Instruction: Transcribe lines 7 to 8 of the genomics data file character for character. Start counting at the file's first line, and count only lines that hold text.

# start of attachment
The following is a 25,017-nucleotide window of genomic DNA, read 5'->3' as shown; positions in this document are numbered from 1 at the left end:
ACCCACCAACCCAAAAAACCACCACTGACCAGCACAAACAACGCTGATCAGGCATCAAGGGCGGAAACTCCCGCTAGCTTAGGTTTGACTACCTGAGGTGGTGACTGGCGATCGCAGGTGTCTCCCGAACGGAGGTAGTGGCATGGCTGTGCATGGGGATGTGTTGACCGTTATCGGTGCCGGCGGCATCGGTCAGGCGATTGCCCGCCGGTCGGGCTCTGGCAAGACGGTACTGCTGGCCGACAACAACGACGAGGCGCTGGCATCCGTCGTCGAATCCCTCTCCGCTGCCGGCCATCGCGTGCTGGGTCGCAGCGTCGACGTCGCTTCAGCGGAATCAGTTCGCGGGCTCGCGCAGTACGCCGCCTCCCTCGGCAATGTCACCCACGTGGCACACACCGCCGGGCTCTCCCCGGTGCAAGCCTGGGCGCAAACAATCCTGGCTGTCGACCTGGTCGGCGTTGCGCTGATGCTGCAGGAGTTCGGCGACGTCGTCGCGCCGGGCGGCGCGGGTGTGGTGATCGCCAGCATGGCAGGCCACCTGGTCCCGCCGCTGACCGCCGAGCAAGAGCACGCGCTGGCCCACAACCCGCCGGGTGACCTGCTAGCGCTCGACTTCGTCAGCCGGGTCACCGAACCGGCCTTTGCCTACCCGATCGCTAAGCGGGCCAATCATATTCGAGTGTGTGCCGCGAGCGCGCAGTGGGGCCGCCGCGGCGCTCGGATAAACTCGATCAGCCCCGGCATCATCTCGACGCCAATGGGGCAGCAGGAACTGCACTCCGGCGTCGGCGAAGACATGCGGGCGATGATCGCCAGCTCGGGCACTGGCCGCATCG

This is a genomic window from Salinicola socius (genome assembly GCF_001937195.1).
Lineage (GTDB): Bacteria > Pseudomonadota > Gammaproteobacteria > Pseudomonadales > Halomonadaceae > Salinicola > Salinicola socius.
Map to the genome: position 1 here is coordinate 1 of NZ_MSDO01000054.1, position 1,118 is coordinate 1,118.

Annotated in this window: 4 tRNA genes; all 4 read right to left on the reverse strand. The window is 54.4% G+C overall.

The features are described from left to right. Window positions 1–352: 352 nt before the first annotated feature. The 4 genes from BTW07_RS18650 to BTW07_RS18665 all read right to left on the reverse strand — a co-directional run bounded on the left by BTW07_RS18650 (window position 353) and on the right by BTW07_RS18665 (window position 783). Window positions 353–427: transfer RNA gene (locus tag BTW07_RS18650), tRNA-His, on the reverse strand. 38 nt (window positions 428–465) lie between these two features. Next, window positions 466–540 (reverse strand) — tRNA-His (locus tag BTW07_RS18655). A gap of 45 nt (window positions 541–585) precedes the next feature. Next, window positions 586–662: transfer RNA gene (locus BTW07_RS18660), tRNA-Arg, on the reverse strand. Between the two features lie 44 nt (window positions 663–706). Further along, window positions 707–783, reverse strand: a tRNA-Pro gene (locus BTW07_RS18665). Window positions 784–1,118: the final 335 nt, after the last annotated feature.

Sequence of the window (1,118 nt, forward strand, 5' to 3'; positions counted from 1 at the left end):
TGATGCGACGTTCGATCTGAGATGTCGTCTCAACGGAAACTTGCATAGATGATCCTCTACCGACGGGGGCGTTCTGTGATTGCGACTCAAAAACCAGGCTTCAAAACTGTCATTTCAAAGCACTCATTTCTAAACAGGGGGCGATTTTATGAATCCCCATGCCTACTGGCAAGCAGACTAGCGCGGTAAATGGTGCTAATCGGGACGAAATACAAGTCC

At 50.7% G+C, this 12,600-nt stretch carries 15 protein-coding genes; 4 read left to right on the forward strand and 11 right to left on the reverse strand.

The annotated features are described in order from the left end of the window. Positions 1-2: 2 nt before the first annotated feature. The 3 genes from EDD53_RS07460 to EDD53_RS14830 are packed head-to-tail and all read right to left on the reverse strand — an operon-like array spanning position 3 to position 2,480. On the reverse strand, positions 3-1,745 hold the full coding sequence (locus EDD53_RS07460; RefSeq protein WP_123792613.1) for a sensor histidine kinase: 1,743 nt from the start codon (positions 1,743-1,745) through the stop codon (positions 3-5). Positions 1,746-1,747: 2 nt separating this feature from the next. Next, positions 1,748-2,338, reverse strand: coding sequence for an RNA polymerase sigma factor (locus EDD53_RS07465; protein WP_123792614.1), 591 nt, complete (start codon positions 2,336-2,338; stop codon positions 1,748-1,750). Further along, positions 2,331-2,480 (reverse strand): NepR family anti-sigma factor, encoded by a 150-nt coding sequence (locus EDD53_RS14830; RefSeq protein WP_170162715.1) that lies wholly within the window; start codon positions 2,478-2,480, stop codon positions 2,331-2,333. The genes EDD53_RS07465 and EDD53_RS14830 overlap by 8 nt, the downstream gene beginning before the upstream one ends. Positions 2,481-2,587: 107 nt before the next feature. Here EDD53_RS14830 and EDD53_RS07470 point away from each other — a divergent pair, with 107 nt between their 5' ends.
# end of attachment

The features are described from left to right. Window positions 1–352: 352 nt before the first annotated feature. The 4 genes from BTW07_RS18650 to BTW07_RS18665 all read right to left on the reverse strand — a co-directional run bounded on the left by BTW07_RS18650 (window position 353) and on the right by BTW07_RS18665 (window position 783). Window positions 353–427: transfer RNA gene (locus tag BTW07_RS18650), tRNA-His, on the reverse strand. 38 nt (window positions 428–465) lie between these two features. Next, window positions 466–540 (reverse strand) — tRNA-His (locus tag BTW07_RS18655). A gap of 45 nt (window positions 541–585) precedes the next feature. Next, window positions 586–662: transfer RNA gene (locus BTW07_RS18660), tRNA-Arg, on the reverse strand. Between the two features lie 44 nt (window positions 663–706). Further along, window positions 707–783, reverse strand: a tRNA-Pro gene (locus BTW07_RS18665). Window positions 784–1,118: the final 335 nt, after the last annotated feature.

Sequence of the window (1,118 nt, forward strand, 5' to 3'; positions counted from 1 at the left end):